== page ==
Tuesday, October 3, 2017

Book Review - The Other Alcott by Elise Hooper

Book Synopsis
Elise Hooper’s debut novel conjures the fascinating, untold story of May Alcott—Louisa’s youngest sister and an artist in her own right. 

We all know the story of the March sisters, heroines of Louisa May Alcott’s Little Women. But while everyone cheers on Jo March, based on Louisa herself, Amy March is often the least favorite sister. Now, it’s time to learn the truth about the real “Amy”, Louisa’s sister, May. 

Stylish, outgoing, creative, May Alcott grows up longing to experience the wide world beyond Concord, Massachusetts. While her sister Louisa crafts stories, May herself is a talented and dedicated artist, taking lessons in Boston, turning down a marriage proposal from a well-off suitor, and facing scorn for entering what is very much a man’s profession.

Life for the Alcott family has never been easy, so when Louisa’s Little Women is published, its success eases the financial burdens they’d faced for so many years. Everyone agrees the novel is charming, but May is struck to the core by the portrayal of selfish, spoiled “Amy March.” Is this what her beloved sister really thinks of her?

So May embarks on a quest to discover her own true identity, as an artist and a woman. From Boston to Rome, London, and Paris, this brave, talented, and determined woman forges an amazing life of her own, making her so much more than merely “The Other Alcott.”


Purchase Links

HarperCollins | Amazon | Barnes & Noble

My Review
One of the first chapter books I ever read was Little Women.  My copy was a Whitman Book, and I remember the joy of reading about the March family, and especially Jo, who was always one of my favorite heroines.  Little Women has always held a special place in my heart (and my bookshelf!), so I was thrilled to have a chance to read The Other Alcott.

The Other Alcott tells the story of Louisa May Alcott's younger sister May, who was the inspiration for Amy in Little Women.  May wants to be more than just "the other Alcott."  She wants to travel, to study art, and make a living as an artist -- at a time when this was not a likely career for women.

I found the relationship between Louisa and May fascinating.  Initially I was most interested in the glimpses of Louisa in this book, but as I went on I became interested in May's story too.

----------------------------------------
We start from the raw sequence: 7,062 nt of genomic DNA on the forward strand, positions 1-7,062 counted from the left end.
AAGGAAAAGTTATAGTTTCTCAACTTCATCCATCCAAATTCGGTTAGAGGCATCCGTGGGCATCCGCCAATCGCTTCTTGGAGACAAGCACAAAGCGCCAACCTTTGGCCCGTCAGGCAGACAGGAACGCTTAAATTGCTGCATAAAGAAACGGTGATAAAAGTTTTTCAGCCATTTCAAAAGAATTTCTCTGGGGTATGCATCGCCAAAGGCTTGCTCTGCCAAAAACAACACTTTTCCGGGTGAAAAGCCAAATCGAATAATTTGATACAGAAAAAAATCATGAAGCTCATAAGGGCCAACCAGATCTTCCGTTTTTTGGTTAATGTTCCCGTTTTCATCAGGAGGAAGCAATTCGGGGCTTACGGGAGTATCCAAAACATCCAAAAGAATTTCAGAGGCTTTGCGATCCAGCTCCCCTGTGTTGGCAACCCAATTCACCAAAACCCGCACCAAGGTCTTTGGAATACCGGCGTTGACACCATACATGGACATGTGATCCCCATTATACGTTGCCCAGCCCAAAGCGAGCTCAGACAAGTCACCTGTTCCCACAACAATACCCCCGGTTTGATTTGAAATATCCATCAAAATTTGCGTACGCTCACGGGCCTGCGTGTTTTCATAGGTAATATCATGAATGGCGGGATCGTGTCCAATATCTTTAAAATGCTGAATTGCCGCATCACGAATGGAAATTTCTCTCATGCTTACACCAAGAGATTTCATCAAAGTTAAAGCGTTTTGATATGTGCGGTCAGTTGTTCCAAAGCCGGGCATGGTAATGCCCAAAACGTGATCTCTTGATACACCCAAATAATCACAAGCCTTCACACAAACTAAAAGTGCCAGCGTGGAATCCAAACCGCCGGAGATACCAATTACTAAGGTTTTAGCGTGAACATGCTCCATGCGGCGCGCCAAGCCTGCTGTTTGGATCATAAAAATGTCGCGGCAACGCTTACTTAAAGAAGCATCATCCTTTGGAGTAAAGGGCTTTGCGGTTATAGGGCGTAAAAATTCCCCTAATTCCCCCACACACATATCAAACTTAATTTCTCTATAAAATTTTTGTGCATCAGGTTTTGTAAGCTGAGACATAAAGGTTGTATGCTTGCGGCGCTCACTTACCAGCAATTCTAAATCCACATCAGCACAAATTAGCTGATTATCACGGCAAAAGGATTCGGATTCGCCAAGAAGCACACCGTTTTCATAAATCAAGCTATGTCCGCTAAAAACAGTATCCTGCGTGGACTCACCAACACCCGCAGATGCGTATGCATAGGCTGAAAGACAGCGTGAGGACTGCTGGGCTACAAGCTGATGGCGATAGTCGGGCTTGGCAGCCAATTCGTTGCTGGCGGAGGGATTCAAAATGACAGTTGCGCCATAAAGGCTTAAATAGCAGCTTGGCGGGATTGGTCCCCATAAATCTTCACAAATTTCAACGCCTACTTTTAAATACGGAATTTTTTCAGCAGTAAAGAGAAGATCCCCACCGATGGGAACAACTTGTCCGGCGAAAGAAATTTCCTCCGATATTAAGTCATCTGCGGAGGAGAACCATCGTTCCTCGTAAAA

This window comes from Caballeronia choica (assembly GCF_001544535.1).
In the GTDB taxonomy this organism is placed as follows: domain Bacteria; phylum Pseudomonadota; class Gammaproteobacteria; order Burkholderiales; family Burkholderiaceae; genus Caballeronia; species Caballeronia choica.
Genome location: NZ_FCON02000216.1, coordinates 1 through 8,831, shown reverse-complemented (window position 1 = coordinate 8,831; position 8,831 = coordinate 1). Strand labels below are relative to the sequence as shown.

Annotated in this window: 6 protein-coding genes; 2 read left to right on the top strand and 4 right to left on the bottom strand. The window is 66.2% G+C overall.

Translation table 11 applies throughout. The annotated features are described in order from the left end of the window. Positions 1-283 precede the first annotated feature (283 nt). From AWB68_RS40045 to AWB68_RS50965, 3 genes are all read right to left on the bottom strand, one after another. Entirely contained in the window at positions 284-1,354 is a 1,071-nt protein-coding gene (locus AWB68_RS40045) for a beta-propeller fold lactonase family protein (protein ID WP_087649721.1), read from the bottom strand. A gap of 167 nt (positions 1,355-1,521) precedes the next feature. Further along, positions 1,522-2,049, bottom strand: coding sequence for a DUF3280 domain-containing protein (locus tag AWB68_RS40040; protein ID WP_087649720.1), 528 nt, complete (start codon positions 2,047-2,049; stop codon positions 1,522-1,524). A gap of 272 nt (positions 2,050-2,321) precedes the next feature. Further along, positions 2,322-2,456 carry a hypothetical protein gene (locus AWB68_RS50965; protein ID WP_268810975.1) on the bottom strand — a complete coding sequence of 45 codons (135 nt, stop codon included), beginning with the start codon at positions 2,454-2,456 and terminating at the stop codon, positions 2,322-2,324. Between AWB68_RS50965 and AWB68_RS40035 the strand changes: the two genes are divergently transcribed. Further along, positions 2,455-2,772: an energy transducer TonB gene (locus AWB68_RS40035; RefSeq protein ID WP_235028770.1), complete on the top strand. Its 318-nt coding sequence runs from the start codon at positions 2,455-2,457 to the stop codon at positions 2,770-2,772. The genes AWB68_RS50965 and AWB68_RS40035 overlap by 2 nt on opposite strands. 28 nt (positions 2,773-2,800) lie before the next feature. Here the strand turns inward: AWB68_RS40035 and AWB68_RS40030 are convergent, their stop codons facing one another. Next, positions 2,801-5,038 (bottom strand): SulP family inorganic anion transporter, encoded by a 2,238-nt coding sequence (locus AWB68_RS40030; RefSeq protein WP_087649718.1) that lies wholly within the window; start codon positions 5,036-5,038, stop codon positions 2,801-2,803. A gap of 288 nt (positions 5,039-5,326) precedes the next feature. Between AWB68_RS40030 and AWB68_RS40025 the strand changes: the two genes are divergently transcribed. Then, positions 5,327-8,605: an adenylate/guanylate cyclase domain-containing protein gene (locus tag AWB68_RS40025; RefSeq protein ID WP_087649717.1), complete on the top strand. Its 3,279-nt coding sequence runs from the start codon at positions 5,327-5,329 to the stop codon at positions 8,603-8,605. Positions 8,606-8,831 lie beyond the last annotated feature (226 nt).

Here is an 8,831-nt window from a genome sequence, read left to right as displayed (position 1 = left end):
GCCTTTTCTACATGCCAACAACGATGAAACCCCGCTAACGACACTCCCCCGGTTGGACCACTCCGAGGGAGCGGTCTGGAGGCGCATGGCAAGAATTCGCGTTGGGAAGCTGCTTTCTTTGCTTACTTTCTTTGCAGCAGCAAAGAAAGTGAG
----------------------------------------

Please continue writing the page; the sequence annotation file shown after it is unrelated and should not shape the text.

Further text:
That said, I have to share this intriguing passage with other fans of Little Women.  Louisa is writing to May:

"I don't see how Mr. Niles expects me to spin 400 more pages of this 'Little Women' hokum, but I suppose I must.  He vexes me to no end with all his suggested titles - 'Wedding Marches' is the latest stupidity. ... I'll keep writing what they want.  But I'll be getting the last laugh -- I've given into perversity and have made a quirky husband for Jo March" (p. 40).

May travels from her family home to Boston to study art, and later to Europe.  I found her life and studies fascinating.  She struggles to find her own way as an artist, and also to be taken seriously because she was a woman.  In one memorable scene she goes to a life drawing session attended only by other men who heckle her and tease her until she takes up her charcoal and just ignores them, drawing the man posing in front of the group.

There are mentions of some memorable names in art history:  John Ruskin, J.M.W. Turner, William Morris Hunt, Thomas Eakins.  I found the historical details of art and life 1868 - 1880 fascinating.

The author's style of writing and descriptions in this novel are lovely.  For instance:

"She had arrived back in Concord to find the town fully ripened with summer.  Strawberries the size of May's thumb hung off bushes at the side of the road.  The cucumber vines dragged the ground under the heft of gigantic vegetables.  Lush greenery swathed the yard.  Yet in the midst of all of this bounty, her family appeared diminished and forlorn" (p. 140).

Most of all, though, the characters, especially May and Louisa, are so beautifully drawn in this novel.  The Other Alcott is sure to interest fans of historical fiction, Louisa May Alcott, art history, or a really well told story.  I recommend it highly.

Author Bio
Though a New Englander by birth (and at heart), Elise Hooper lives with her husband and two young daughters in Seattle, where she teaches history and literature.
Find out more about Elise at her website, and connect with her on Facebook, Twitter, and Instagram.
I received a copy of this book from HarperCollins and TLC Book Tours.